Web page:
#AD – This is a collaborative post
Encouraging your child to put down their smartphones or games consoles and get out of the house is becoming increasingly more challenging. However, it’s crucial for their mental and physical health for them to engage in other types of activities outside of their home environment. Extra-curricular activities are great for this, as they encourage children to use their energy in a more productive way. In fact, there are lots of benefits to extra-curricular activities, as explored below by a junior school in the Cotswolds.
No matter what type of extra-curricular activity your child chooses to partake in, they will learn a variety of new skills that will help them with both their academic and personal life. For instance, if they learn an instrument, they will start to become better at managing their time so that they can balance practising their instrument with their schoolwork and leisure time. They will also start to comprehend the importance of determination as they work through a new piece of music.
If your child joins a football team, they will learn how to be a team player; something which will serve them well when they eventually start working. There will be times when they win a match, but also times when they will lose, which will help them learn that life is full of ups and downs and they will know how to handle setbacks gracefully.
Lots of extra-curricular activities, although not all, will allow your child to socialise with other children (and sometimes adults) who share their interests. Face to face interactions with other kids who they might not have otherwise met are great for a child’s development, as they learn to respect people’s differences and socialise in a structured environment.
Successfully playing a piece of music, winning a sports match or performing a play in front of a crowd are all ways to help your child with their confidence. As children grow up and go through puberty, self-esteem is something they often struggle with, so activities that can help build up their confidence are always a bonus. If your child is confident in their abilities, they will be better equipped at tackling exams or dealing with bullies.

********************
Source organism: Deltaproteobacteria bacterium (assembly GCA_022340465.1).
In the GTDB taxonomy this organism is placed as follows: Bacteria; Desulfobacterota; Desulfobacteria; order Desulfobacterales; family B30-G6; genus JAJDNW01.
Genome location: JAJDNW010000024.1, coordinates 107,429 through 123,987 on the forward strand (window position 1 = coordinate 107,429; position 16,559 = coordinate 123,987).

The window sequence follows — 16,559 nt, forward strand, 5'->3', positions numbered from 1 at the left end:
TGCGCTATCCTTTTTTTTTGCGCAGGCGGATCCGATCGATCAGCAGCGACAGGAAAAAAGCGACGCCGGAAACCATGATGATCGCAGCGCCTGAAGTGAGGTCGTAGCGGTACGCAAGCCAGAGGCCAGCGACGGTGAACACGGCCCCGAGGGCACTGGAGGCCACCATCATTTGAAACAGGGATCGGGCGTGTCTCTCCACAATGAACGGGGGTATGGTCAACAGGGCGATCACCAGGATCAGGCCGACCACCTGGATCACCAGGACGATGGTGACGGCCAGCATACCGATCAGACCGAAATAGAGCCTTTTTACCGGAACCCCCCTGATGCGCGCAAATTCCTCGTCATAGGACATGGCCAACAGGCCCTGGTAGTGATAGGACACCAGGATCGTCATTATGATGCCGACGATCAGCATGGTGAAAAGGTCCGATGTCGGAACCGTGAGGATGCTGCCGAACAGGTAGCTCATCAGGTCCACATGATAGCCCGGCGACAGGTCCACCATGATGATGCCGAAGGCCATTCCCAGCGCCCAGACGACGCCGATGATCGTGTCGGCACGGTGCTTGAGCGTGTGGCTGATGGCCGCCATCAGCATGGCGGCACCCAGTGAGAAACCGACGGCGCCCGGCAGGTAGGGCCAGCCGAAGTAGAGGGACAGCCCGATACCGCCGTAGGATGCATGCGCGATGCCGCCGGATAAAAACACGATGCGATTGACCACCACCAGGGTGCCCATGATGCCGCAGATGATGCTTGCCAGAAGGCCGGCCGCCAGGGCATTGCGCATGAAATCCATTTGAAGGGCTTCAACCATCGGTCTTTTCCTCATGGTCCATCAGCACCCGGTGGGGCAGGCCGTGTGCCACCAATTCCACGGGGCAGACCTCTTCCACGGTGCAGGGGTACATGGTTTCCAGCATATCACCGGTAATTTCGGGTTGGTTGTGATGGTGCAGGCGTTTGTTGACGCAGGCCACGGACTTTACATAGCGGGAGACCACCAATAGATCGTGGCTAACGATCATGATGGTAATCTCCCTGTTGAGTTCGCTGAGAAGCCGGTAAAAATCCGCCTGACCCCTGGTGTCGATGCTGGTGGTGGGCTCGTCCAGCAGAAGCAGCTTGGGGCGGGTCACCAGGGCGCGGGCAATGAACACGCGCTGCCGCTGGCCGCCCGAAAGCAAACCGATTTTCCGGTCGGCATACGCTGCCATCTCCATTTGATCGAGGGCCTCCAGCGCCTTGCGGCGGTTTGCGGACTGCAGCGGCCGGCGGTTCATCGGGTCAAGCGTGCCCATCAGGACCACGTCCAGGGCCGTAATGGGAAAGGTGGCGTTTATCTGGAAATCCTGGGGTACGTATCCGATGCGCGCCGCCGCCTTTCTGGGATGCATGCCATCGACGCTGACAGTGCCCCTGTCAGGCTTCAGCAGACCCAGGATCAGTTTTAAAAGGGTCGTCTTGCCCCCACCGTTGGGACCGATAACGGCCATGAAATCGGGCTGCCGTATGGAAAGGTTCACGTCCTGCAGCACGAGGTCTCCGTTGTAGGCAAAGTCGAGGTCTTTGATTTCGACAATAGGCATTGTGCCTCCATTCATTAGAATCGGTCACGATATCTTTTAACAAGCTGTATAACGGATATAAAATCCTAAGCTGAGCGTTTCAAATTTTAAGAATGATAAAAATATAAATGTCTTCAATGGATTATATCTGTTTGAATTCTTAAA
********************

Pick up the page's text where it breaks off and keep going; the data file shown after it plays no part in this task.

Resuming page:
Building strong relationships with likeminded people will also help your child with their confidence, as it allows them to feel like they have a support structure. If they are dealing with friendship problems at school, it will help them to know that they have lots of other friends in their extra-curricular club.
Preparing for the Future
One great reason to encourage your child to join an extra-curricular club whilst they’re young is that it will help them in the future. Universities and employers look favourably on candidates who can demonstrate that they have interests outside of their school life. In fact, if your child does want to apply to university in the future, they will have to write up a personal statement in which they discuss their hobbies and accomplishments.
Get in touch with your child’s teachers to find out if the school offers any appropriate extra-curricular activities. If not, there will most certainly be something in your local town that you can sign your child up for. However, be sure not to force them to do something if they’re not interested in it, as they will only resent you; let them choose the type of activity they want to be involved in.